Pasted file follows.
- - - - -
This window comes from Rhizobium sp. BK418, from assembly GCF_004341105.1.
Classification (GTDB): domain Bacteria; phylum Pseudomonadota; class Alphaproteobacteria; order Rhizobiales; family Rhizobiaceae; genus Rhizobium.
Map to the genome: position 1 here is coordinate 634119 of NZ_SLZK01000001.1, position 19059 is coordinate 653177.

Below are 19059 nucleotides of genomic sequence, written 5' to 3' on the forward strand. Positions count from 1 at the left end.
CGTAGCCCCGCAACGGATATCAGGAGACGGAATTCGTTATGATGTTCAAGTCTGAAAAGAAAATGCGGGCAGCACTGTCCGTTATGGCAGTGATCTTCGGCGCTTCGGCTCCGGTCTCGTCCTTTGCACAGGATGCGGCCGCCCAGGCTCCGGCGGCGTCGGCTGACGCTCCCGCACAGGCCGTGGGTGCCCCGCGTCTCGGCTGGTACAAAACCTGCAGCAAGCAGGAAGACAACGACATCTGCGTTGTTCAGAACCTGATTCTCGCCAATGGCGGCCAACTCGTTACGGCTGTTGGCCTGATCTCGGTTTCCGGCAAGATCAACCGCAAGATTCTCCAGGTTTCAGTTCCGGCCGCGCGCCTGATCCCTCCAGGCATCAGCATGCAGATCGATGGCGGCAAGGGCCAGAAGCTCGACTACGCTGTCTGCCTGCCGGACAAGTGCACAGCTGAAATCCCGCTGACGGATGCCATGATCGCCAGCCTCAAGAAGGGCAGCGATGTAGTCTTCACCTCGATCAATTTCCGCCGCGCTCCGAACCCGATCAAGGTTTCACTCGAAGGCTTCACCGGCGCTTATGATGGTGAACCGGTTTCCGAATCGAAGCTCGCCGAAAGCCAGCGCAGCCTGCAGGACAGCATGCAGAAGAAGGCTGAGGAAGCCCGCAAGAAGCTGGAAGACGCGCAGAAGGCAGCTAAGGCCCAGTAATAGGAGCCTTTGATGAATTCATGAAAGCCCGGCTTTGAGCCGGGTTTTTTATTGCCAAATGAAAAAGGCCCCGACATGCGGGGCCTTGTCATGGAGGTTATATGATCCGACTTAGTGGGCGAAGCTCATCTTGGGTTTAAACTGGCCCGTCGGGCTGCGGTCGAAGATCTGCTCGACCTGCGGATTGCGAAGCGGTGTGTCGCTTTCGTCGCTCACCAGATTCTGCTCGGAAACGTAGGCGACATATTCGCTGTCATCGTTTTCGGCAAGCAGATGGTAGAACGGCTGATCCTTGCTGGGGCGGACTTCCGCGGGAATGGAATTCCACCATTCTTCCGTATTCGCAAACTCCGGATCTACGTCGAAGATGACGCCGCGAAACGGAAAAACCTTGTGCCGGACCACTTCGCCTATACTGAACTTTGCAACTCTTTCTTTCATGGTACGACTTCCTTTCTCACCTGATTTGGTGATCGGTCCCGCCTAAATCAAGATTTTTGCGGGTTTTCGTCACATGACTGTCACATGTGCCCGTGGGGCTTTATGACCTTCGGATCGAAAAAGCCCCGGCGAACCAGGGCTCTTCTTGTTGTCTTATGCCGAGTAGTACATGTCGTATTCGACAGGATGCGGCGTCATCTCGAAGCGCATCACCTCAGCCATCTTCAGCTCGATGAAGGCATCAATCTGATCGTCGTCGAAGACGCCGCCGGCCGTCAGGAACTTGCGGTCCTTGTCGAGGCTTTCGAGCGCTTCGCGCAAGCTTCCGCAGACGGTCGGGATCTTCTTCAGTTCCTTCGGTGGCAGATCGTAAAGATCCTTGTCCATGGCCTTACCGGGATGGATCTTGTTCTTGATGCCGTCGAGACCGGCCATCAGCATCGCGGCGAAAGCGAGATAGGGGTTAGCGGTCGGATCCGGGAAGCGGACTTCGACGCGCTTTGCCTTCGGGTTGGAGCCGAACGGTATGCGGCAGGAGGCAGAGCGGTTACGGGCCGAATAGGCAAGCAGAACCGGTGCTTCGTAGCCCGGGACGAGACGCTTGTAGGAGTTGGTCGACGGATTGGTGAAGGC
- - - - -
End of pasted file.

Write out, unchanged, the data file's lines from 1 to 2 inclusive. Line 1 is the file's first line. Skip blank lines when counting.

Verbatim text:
This window comes from Rhizobium sp. BK418, from assembly GCF_004341105.1.
Classification (GTDB): domain Bacteria; phylum Pseudomonadota; class Alphaproteobacteria; order Rhizobiales; family Rhizobiaceae; genus Rhizobium.